def __randomSamples(iterable, sampleCount, generator):
        samples = []
        iterator = iter(iterable)
        # fill up the samples with the items from the beginning of the iterable
        for i, value in zip(xrange(sampleCount), iterator):
        # replace items if the generated number is less than the total
        total = len(samples)
        for value in iterator:
            total += 1
            index = generator.randrange(total)
            if index < len(samples):
                samples[index] = result
        return samples

__reverse: you could just "return reversed(list(iterable))"

def __rotateLeft(iterable, shift):
    iterator = iter(iterable)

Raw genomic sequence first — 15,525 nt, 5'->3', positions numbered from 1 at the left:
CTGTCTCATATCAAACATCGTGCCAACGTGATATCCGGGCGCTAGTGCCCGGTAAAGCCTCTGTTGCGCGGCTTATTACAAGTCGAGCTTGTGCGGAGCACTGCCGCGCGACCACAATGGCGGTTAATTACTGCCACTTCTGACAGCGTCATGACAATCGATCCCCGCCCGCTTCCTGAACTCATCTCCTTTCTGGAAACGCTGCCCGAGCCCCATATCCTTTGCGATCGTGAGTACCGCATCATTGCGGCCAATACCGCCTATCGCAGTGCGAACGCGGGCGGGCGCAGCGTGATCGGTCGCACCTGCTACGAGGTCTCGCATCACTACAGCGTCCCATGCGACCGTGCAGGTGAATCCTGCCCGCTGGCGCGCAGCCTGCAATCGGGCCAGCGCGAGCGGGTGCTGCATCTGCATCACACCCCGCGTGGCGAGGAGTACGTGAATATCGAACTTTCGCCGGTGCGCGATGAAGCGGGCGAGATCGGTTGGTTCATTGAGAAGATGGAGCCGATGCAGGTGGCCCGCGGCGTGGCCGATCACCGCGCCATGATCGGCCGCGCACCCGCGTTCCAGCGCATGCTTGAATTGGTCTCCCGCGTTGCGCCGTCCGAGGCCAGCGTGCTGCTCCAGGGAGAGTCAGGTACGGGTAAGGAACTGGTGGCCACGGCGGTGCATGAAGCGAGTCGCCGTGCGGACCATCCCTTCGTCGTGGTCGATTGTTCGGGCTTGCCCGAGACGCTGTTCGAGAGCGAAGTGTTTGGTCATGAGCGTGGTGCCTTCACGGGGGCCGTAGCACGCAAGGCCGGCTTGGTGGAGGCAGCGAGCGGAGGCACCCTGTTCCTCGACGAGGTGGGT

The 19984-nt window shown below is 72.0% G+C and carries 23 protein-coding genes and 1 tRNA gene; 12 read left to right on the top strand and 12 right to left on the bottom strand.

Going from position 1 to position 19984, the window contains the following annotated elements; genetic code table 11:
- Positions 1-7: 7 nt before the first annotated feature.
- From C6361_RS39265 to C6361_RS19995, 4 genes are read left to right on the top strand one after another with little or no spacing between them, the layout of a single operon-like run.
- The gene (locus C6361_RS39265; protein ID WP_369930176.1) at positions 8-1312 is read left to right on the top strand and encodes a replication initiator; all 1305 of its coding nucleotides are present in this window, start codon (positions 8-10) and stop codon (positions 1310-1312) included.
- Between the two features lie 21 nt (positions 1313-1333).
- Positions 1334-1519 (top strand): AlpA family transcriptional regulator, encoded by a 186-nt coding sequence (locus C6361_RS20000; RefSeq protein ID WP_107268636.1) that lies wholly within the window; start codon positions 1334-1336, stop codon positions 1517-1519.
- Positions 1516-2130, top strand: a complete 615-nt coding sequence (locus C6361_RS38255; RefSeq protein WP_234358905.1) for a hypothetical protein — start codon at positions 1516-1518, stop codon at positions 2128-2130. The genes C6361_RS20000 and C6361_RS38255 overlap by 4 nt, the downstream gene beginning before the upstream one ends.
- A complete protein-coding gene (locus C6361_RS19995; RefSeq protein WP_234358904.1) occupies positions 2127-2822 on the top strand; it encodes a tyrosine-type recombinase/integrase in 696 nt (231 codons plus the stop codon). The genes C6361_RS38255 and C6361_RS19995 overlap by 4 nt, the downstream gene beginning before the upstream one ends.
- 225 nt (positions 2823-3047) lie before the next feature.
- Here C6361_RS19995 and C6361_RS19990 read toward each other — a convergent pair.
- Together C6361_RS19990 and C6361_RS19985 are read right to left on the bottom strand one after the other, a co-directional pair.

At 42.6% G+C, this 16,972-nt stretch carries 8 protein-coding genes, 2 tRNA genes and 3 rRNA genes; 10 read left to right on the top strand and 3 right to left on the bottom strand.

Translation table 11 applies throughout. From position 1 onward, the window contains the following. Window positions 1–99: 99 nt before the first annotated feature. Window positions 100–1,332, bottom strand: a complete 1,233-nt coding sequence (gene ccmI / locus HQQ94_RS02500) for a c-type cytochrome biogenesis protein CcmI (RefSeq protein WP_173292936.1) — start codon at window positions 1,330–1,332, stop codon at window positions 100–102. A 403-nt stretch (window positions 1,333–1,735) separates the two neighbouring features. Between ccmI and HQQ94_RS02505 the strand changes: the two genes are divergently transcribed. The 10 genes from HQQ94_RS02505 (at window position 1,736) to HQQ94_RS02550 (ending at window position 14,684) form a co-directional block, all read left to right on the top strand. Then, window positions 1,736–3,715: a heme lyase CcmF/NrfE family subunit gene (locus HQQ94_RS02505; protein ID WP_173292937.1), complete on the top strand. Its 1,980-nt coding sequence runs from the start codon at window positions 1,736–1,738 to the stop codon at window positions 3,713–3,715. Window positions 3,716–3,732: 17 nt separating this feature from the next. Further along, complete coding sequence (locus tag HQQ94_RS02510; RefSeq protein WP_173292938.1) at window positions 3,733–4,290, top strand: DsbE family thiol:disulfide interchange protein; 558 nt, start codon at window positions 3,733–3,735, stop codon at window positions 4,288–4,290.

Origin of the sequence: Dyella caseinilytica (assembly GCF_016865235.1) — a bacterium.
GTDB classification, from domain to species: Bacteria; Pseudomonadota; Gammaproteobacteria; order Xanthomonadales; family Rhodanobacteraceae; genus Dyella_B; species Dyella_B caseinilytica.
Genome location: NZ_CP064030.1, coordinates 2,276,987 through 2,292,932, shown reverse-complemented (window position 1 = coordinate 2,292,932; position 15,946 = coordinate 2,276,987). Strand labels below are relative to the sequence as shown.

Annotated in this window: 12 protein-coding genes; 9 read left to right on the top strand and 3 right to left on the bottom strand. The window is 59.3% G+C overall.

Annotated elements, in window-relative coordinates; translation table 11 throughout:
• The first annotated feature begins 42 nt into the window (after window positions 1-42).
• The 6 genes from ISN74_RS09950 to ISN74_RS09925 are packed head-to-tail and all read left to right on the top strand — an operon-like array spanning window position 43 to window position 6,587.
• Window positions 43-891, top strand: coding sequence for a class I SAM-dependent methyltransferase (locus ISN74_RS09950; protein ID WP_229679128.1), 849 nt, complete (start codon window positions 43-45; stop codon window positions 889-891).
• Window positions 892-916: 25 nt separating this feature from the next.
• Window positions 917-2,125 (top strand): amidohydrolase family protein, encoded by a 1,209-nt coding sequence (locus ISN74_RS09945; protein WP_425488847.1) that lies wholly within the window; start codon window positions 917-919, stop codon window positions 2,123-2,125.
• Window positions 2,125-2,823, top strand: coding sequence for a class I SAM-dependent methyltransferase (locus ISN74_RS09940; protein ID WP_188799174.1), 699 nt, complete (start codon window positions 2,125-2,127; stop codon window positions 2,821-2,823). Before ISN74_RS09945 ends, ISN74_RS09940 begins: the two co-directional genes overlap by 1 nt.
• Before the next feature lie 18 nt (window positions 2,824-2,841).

front = list(itertools.islice(iterator, shift))
    return itertools.chain(iterator, front)

skipWhile: suggest using itertools.dropwhile
take: suggest using itertools.islice
takeWhile: suggest using itertools.takewhile
__toList: "return list(iterable)"
__toSet: "return set(iterable)"
__toTuple: "return tuple(iterable)".  Note that as currently written
this actually returns a generator, not a tuple.
__where: suggest using itertools.ifilter
__zip: suggest using a for loop over itertools.izip(first, second)

Lookup: is inconsistent.  The overridden __iter__ method returns an
iterator over the values of the groups, but all the inherited methods
are going to iterate over the keys.  Probably you want to pass
groups.values() to the superclass __init__ method.